After the lakes, the cave splits in two. The south passage leads to a shallow sump looping back downstream and connecting to a minor spring in the valley. The north passage goes through a series of changes in elevation, which require the use of ropes, and leads to a wide passage that provides access to the surface of Sump 1.
This is the entrance gate to a series of huge flooded passages of breathtaking dimensions with obvious signs of a huge aquifer. The first sump is not particularly long or deep at 250 m/820 ft long with a maximum depth of 23 m/76 ft, but it leads to a very important second split. Here the subterranean river flows downstream toward the village of Siniscola and the Fruncu ‘e Oche spring, while on the upstream side it heads toward four other challenging sumps and dry areas.
In the island of Sardinia, Sump 3 is the deepest, reaching 90 m/295 ft.
The last exploration dive carried out in 2009 by Rick Stanton led to a collapse in Sump 5; consequently, the present survey only covers the first two sumps.
In 2020, I organized the first scouting mission of the deeper sumps, together with Jan Medenwaldt. COVID-19 travel limitations presented difficulties in gathering a bigger team.
In 2021, finally, we managed to organize a three-week campaign encompassing both survey and photogrammetry. The exploration of the system is particularly complex for a variety of reasons. First, the underwater portion is accessible after a relatively long dry passage, one in which cavers and cave divers must carry all their heavy gear. Subsequently, the series of sumps is difficult from a technical point of view, as the diving profiles involve serious exposures in Sump 3 and 5.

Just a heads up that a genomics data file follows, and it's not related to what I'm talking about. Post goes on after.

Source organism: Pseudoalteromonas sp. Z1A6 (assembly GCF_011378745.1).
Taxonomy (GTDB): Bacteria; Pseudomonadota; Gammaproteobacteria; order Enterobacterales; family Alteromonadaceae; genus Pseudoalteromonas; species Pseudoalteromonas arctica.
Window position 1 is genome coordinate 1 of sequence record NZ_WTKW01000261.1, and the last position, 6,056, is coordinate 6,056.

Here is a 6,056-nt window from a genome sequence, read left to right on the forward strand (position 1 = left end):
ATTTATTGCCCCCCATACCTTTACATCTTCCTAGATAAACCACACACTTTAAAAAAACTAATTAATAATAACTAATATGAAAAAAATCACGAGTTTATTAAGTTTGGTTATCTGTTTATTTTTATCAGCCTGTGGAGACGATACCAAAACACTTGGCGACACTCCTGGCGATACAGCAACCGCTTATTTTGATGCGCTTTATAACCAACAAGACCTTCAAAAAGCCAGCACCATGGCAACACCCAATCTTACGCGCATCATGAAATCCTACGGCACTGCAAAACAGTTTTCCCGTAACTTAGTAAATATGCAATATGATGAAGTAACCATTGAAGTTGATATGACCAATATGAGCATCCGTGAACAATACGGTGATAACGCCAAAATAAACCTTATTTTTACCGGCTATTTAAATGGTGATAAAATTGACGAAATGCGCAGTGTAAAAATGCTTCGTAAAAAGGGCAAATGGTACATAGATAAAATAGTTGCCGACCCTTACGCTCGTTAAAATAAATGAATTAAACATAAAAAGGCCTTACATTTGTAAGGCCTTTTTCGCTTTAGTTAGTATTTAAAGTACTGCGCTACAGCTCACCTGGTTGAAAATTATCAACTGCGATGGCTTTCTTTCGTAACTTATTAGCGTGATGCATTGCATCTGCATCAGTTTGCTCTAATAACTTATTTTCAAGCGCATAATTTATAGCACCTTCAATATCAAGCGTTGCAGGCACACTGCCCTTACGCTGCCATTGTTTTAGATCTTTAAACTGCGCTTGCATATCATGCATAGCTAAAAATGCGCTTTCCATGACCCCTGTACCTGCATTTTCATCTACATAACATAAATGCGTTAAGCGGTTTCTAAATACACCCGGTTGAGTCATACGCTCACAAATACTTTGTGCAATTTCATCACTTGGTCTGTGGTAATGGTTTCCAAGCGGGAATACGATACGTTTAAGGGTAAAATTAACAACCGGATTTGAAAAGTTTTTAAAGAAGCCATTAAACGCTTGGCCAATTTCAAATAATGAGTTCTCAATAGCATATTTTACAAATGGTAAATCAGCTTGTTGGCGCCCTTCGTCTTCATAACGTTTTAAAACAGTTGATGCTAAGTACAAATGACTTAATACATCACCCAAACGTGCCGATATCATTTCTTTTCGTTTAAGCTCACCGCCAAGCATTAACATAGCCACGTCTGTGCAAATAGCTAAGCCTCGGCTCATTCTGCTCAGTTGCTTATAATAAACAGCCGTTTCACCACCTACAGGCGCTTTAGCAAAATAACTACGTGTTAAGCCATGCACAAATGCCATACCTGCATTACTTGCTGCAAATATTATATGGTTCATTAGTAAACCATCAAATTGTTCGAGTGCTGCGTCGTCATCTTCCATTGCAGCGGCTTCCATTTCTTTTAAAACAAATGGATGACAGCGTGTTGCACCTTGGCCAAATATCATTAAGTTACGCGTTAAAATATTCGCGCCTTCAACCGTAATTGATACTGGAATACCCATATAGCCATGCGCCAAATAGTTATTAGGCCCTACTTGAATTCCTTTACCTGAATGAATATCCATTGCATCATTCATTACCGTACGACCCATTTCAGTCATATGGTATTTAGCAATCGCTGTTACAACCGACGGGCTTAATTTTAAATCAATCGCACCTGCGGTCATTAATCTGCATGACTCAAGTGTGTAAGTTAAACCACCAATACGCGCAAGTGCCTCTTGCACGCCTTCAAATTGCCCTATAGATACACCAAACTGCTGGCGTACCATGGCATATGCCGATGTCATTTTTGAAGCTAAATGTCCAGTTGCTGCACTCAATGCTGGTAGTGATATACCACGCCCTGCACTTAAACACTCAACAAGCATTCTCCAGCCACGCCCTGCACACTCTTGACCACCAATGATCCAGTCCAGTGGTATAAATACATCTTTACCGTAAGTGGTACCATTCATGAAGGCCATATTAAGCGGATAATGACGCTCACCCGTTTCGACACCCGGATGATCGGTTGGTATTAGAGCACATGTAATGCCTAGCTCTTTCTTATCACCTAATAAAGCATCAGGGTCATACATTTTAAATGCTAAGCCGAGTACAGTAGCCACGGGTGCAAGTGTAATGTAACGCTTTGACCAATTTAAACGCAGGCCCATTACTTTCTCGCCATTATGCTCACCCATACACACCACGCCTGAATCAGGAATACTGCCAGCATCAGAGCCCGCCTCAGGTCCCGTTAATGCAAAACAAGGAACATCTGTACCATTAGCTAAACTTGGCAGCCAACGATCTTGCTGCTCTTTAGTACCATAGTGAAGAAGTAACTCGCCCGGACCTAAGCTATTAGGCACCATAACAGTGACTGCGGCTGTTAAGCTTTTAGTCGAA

In order to complete the working goals connected with survey, mapping, photo/video, and research tasks, divers needed to extend their diving time and elected to stay inside the cave and set up a bivouac; entering the cave with dry tubes and bivouac gear without knowing where to establish the camp was risky. We found a new dry section between Sump 3 and 4, which proved to be ideal to bivouac and minimize the decompression risks connected with the profile.
The main challenge is dealing with the geology of the cave, one that presents multiple elevation changes to move from one sump to the next. Sump 3 is the most demanding of the five underwater galleries, as the cave drops initially to 45 m/148 ft deep, then rises to 15 m/49 ft, drops to 90 m/295 ft, ascends again to 45 m/148 ft, and drops again to 65 m/213 ft before the final ascent.